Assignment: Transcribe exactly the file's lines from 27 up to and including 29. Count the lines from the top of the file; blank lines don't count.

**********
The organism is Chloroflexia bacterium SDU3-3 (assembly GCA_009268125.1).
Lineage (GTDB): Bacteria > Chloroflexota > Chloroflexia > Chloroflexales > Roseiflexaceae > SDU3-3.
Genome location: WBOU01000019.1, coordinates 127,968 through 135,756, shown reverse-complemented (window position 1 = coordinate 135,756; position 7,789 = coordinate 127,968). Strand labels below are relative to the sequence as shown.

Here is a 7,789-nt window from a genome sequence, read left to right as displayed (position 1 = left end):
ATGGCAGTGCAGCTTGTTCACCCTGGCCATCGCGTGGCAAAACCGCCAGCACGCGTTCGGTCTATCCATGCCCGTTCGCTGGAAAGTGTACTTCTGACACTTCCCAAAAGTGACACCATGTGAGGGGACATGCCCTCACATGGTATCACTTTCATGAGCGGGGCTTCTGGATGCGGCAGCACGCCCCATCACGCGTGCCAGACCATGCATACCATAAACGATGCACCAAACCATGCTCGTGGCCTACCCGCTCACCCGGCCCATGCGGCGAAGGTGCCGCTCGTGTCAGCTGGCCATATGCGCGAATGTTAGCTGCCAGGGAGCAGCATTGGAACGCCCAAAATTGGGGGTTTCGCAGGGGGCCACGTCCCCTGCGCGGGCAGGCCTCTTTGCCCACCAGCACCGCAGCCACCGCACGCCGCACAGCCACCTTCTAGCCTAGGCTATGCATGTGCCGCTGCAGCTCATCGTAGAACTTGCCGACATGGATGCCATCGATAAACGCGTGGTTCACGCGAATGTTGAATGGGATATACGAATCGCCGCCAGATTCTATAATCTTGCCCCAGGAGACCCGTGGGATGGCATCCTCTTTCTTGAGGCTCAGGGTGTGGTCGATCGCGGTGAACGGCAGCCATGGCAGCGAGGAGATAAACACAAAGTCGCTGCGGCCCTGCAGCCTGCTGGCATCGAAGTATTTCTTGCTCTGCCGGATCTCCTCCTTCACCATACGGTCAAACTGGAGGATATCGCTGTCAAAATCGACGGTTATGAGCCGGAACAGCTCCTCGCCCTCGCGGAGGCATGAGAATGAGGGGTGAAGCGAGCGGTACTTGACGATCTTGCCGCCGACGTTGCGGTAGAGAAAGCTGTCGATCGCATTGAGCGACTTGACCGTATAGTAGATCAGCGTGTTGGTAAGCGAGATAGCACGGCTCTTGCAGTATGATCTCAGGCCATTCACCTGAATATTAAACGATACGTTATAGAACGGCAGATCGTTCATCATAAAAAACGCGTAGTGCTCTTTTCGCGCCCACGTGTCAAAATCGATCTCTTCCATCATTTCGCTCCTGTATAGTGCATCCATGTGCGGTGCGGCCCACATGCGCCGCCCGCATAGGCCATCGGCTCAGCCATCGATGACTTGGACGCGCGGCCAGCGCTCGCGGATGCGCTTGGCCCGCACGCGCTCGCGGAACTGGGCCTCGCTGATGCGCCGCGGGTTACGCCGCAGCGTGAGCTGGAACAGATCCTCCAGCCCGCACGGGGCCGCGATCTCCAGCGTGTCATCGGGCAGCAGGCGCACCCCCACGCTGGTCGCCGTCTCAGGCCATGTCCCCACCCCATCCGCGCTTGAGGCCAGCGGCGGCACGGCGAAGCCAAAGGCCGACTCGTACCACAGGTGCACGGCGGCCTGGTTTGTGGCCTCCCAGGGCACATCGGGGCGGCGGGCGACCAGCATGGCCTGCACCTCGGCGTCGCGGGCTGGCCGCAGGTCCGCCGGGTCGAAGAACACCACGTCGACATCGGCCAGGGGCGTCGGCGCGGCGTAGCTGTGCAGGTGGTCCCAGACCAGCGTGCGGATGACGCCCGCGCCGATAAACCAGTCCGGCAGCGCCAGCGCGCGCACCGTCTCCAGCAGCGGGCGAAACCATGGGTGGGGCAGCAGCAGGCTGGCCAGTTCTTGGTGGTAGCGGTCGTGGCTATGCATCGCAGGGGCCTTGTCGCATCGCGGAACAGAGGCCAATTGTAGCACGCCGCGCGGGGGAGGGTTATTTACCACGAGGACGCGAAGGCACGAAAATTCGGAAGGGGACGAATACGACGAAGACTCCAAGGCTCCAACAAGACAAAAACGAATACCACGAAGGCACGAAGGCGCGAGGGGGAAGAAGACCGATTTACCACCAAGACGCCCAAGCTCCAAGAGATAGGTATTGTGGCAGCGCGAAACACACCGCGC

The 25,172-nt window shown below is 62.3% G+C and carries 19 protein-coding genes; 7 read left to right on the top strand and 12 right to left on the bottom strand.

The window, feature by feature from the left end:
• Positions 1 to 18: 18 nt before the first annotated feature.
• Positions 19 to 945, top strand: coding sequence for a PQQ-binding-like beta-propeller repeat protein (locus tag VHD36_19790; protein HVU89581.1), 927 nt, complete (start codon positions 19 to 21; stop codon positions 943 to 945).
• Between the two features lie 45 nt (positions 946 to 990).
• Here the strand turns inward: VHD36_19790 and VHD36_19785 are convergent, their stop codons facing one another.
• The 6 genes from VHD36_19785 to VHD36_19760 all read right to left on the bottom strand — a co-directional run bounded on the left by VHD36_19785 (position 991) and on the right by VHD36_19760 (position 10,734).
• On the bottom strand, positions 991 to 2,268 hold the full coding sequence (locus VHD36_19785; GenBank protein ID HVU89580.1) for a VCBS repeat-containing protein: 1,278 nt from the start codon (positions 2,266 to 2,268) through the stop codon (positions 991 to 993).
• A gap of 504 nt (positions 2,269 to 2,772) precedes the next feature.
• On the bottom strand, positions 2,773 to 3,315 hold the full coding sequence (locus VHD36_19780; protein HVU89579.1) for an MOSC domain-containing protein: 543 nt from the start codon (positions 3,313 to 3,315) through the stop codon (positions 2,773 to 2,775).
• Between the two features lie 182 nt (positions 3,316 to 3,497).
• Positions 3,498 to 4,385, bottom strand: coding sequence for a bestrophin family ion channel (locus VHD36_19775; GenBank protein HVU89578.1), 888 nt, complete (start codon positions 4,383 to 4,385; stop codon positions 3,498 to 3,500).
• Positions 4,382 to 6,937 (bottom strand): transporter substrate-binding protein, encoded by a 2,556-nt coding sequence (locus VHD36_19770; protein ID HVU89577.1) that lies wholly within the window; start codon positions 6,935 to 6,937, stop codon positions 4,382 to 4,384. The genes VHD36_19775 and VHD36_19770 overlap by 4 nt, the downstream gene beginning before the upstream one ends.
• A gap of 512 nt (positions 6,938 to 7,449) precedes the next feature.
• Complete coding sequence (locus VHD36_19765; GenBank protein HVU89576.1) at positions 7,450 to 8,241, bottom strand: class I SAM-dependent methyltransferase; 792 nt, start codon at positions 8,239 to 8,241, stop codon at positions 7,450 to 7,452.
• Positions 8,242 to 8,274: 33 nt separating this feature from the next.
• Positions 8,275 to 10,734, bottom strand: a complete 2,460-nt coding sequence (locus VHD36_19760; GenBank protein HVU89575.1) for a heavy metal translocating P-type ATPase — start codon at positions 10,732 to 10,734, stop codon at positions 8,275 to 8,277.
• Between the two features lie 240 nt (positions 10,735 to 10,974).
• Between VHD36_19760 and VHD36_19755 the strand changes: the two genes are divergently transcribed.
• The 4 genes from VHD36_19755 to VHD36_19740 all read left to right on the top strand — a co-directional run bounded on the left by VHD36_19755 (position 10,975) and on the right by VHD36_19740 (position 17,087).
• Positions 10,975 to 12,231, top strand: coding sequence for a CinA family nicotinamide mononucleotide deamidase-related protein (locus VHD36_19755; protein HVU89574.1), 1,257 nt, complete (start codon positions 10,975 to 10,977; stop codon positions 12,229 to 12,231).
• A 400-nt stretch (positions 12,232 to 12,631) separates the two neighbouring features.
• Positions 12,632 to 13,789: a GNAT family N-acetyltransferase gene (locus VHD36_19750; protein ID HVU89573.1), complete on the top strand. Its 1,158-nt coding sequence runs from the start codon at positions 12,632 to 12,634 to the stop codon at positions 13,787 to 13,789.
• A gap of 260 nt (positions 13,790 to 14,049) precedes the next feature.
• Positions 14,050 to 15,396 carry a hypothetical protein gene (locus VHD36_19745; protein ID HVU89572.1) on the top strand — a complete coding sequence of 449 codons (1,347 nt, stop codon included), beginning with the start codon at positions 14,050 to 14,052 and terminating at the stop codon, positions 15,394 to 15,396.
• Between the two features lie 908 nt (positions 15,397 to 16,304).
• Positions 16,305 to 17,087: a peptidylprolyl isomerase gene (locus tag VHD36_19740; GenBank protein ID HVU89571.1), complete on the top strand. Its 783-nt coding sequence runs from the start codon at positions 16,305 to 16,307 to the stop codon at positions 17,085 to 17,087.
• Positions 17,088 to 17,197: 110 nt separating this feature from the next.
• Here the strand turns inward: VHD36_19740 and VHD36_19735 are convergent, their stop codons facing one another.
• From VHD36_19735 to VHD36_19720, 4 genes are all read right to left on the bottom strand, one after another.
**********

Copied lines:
• A 400-nt stretch (positions 12,232 to 12,631) separates the two neighbouring features.
• Positions 12,632 to 13,789: a GNAT family N-acetyltransferase gene (locus VHD36_19750; protein ID HVU89573.1), complete on the top strand. Its 1,158-nt coding sequence runs from the start codon at positions 12,632 to 12,634 to the stop codon at positions 13,787 to 13,789.
• A gap of 260 nt (positions 13,790 to 14,049) precedes the next feature.